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Article
April 17, 1981

Diagnosis of Depression in the 1980s

Author Affiliations

From the Psychiatric Diagnostic Laboratory (Drs Gold and Pottash) and the Clinical Research Facilities (Drs Extein and Sweeney), Fair Oaks Hospital, Summit, NJ.

JAMA. 1981;245(15):1562-1564. doi:10.1001/jama.1981.03310400044029
Abstract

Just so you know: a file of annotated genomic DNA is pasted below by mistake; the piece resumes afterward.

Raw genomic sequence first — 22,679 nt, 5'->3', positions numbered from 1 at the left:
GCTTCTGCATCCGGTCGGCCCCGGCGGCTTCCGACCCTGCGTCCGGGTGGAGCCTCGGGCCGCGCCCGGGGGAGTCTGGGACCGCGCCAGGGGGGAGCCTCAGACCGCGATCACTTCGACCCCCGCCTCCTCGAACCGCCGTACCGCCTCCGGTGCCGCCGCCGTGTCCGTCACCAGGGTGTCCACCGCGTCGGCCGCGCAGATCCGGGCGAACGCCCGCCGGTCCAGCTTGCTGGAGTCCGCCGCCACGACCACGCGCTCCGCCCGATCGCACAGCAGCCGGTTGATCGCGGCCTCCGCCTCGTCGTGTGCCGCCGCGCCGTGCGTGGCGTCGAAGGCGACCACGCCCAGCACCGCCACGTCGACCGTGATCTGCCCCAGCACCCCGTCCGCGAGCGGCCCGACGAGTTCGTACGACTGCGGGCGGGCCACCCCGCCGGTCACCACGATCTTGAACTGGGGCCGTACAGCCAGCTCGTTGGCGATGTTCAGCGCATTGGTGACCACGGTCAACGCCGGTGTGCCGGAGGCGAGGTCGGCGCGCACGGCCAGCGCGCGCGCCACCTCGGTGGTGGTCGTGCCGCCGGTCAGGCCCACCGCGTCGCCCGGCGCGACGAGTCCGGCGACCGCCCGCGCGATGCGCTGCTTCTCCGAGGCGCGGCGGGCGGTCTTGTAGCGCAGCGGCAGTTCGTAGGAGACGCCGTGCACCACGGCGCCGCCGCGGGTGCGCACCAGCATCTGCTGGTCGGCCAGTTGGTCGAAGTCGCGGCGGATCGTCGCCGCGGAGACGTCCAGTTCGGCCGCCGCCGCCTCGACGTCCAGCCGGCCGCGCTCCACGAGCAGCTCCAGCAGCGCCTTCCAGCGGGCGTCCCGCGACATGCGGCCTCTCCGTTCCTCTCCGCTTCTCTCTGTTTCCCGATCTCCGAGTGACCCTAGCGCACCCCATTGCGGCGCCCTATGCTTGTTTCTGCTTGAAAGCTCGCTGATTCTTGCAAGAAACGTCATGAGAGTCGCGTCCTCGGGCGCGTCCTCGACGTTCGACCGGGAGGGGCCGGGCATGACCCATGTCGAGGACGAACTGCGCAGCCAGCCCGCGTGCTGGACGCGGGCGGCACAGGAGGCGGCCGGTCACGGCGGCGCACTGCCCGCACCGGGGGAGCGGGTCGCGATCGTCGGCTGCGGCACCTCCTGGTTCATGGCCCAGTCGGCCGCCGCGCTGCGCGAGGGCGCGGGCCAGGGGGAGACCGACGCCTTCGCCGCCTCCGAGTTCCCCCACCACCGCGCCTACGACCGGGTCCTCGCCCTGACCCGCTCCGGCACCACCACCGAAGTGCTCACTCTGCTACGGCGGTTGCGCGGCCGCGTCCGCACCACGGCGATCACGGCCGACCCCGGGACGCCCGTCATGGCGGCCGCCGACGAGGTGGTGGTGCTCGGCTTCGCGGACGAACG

DEPRESSION is the most common of psychiatric symptoms and occurs in many psychiatric illnesses. Major depressive disorder can be distinguished by sleep and appetite disturbances and other "hypothalamic" signs and symptoms.1-4 Major depression can be subdivided into unipolar and bipolar depressive illness on the basis of a history of mania in bipolar illness (Fig 1), and into primary and secondary depression.1-4 Secondary depression and minor depressive illness occur in medical illness and in nonaffective psychiatric illness such as obsessive-compulsive neurosis, personality disorders, schizophrenia, drug and alcohol dependence, and sexual dysfunction, respectively. These categories (Fig 1) have been helpful in improving diagnostic reliability between psychiatrists and reducing heterogeneity in diagnostic groups. They improve understanding of pathophysiology and facilitate prediction of treatment response and prognosis. Biologic tests have been developed that can support a clinical impression or diagnosis. A number of important biochemical subgroups of unipolar major depression can be

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